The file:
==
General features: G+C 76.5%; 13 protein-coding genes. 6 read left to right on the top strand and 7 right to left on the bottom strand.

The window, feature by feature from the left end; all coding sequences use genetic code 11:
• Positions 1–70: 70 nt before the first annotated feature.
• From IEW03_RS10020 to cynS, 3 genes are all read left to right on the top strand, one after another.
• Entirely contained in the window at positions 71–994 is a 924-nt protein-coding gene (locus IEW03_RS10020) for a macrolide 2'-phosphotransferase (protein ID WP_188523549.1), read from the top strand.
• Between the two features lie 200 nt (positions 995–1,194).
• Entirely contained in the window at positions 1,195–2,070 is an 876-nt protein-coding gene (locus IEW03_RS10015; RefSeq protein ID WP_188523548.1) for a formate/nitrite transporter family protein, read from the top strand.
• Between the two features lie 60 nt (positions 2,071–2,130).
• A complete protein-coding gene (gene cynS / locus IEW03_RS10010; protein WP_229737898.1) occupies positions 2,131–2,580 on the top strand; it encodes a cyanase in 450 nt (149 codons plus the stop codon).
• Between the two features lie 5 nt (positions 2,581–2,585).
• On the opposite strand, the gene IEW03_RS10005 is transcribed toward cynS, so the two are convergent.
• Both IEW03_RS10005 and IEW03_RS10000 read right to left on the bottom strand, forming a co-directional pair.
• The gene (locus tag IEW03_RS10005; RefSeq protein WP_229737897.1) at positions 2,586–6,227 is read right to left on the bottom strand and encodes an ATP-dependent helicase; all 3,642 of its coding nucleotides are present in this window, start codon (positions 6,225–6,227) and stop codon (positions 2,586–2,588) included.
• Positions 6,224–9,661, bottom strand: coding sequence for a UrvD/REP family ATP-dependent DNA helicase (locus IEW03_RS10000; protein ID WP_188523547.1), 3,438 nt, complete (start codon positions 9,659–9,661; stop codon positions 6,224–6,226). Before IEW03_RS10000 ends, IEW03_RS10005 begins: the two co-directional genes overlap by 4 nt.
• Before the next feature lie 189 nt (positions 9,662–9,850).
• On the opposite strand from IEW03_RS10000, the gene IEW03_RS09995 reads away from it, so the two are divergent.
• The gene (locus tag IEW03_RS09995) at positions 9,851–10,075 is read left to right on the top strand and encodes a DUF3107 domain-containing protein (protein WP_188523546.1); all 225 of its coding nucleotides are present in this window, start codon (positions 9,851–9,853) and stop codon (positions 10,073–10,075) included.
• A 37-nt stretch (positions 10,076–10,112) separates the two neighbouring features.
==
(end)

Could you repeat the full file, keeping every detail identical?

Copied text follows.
General features: G+C 76.5%; 13 protein-coding genes. 6 read left to right on the top strand and 7 right to left on the bottom strand.

The window, feature by feature from the left end; all coding sequences use genetic code 11:
• Positions 1–70: 70 nt before the first annotated feature.
• From IEW03_RS10020 to cynS, 3 genes are all read left to right on the top strand, one after another.
• Entirely contained in the window at positions 71–994 is a 924-nt protein-coding gene (locus IEW03_RS10020) for a macrolide 2'-phosphotransferase (protein ID WP_188523549.1), read from the top strand.
• Between the two features lie 200 nt (positions 995–1,194).
• Entirely contained in the window at positions 1,195–2,070 is an 876-nt protein-coding gene (locus IEW03_RS10015; RefSeq protein ID WP_188523548.1) for a formate/nitrite transporter family protein, read from the top strand.
• Between the two features lie 60 nt (positions 2,071–2,130).
• A complete protein-coding gene (gene cynS / locus IEW03_RS10010; protein WP_229737898.1) occupies positions 2,131–2,580 on the top strand; it encodes a cyanase in 450 nt (149 codons plus the stop codon).
• Between the two features lie 5 nt (positions 2,581–2,585).
• On the opposite strand, the gene IEW03_RS10005 is transcribed toward cynS, so the two are convergent.
• Both IEW03_RS10005 and IEW03_RS10000 read right to left on the bottom strand, forming a co-directional pair.
• The gene (locus tag IEW03_RS10005; RefSeq protein WP_229737897.1) at positions 2,586–6,227 is read right to left on the bottom strand and encodes an ATP-dependent helicase; all 3,642 of its coding nucleotides are present in this window, start codon (positions 6,225–6,227) and stop codon (positions 2,586–2,588) included.
• Positions 6,224–9,661, bottom strand: coding sequence for a UrvD/REP family ATP-dependent DNA helicase (locus IEW03_RS10000; protein ID WP_188523547.1), 3,438 nt, complete (start codon positions 9,659–9,661; stop codon positions 6,224–6,226). Before IEW03_RS10000 ends, IEW03_RS10005 begins: the two co-directional genes overlap by 4 nt.
• Before the next feature lie 189 nt (positions 9,662–9,850).
• On the opposite strand from IEW03_RS10000, the gene IEW03_RS09995 reads away from it, so the two are divergent.
• The gene (locus tag IEW03_RS09995) at positions 9,851–10,075 is read left to right on the top strand and encodes a DUF3107 domain-containing protein (protein WP_188523546.1); all 225 of its coding nucleotides are present in this window, start codon (positions 9,851–9,853) and stop codon (positions 10,073–10,075) included.
• A 37-nt stretch (positions 10,076–10,112) separates the two neighbouring features.